Karnak, also called Al-Karnak, village located in Upper Egypt which has given its name to the northern half of the ruins of Thebes on the east bank of the Nile River, including the ruins of the Great Temple of Amon. Karnak and other areas of ancient Thebes—including Luxor, the Valley of the Kings, and the Valley of the Queens—were collectively designated a UNESCO World Heritage site in 1979.
Karnak contains the northern group of the Theban city temples, called in ancient times Ipet-Isut, “Chosen of Places.” The ruins cover a considerable area and are still impressive, though nothing remains of the houses, palaces, and gardens that must have surrounded the temple precinct in ancient times. The most northerly temple is the Temple of Mont, the war god, of which little now remains but the foundations. The southern temple, which has a horseshoe-shaped sacred lake, was devoted to the goddess Mut, wife of Amon; this also is much ruined. Both temples were built during the reign of Amenhotep III (1390–53), whose architect was commemorated by statues in the Temple of Mut.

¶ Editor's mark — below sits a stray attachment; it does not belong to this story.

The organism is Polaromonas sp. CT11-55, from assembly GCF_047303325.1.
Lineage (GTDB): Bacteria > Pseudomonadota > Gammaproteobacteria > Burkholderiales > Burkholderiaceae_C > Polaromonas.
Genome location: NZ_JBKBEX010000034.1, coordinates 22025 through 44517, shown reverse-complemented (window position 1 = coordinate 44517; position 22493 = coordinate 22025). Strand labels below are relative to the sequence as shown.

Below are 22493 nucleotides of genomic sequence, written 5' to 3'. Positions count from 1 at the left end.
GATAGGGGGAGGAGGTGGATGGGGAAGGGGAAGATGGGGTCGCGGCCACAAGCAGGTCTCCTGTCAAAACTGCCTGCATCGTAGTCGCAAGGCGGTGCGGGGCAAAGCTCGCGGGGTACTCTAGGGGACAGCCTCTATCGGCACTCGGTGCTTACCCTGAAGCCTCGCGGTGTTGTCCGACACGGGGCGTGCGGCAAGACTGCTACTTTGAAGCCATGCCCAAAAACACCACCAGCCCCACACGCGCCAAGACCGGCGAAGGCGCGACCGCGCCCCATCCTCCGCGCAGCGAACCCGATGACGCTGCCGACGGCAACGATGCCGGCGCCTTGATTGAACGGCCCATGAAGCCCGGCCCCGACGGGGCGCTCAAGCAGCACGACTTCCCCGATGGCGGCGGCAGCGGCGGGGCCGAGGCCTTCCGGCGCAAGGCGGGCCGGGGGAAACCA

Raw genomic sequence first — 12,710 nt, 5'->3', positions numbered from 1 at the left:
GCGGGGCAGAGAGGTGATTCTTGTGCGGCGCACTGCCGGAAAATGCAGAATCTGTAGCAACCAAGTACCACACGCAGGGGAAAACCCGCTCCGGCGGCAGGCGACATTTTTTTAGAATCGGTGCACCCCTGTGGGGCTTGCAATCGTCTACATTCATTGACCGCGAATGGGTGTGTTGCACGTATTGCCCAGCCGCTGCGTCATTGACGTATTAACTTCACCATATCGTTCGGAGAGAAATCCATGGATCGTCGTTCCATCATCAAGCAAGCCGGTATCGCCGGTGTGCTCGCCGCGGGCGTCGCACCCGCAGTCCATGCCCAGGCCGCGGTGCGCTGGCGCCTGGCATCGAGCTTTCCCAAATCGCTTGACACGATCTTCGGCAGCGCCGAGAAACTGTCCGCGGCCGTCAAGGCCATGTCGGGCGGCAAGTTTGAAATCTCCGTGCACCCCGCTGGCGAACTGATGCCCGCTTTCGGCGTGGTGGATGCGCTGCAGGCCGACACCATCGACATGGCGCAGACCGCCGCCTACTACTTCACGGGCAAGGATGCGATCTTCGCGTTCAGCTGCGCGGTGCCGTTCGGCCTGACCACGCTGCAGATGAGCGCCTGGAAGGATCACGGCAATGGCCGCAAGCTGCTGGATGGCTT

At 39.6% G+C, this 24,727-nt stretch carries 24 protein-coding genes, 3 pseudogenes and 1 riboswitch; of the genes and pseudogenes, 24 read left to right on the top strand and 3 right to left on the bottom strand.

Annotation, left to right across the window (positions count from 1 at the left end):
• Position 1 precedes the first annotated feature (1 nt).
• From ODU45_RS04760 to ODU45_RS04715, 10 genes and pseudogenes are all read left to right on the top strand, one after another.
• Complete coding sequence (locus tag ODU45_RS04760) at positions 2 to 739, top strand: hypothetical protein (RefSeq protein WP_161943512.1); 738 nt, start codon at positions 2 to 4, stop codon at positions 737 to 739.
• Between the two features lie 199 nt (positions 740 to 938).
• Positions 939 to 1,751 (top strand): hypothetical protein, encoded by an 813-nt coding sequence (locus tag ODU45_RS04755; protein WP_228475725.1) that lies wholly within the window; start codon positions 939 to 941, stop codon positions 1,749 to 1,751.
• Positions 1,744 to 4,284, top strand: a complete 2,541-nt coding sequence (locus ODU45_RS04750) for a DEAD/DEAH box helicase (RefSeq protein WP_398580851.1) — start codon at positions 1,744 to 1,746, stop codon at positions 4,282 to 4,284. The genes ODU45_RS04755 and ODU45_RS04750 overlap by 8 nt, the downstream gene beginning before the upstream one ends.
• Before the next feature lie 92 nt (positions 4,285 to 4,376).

The most striking feature of the temple at Karnak is the hypostyle hall, which occupies the space between the third and second pylons. The area of this vast hall, one of the wonders of antiquity, is about 54,000 square feet (5,000 square metres). It was decorated by Seti I (reigned 1290–79) and Ramses II (reigned 1279–13), to whom much of the construction must be due. Twelve enormous columns, nearly 80 feet (24 metres) high, supported the roofing slabs of the central nave above the level of the rest so that light and air could enter through a clerestory. Seven lateral aisles on either side brought the number of pillars to 134. Historical reliefs on the outer walls show the victories of Seti in Palestine and Ramses II defeating the Hittites at the Battle of Kadesh.www.britannica.com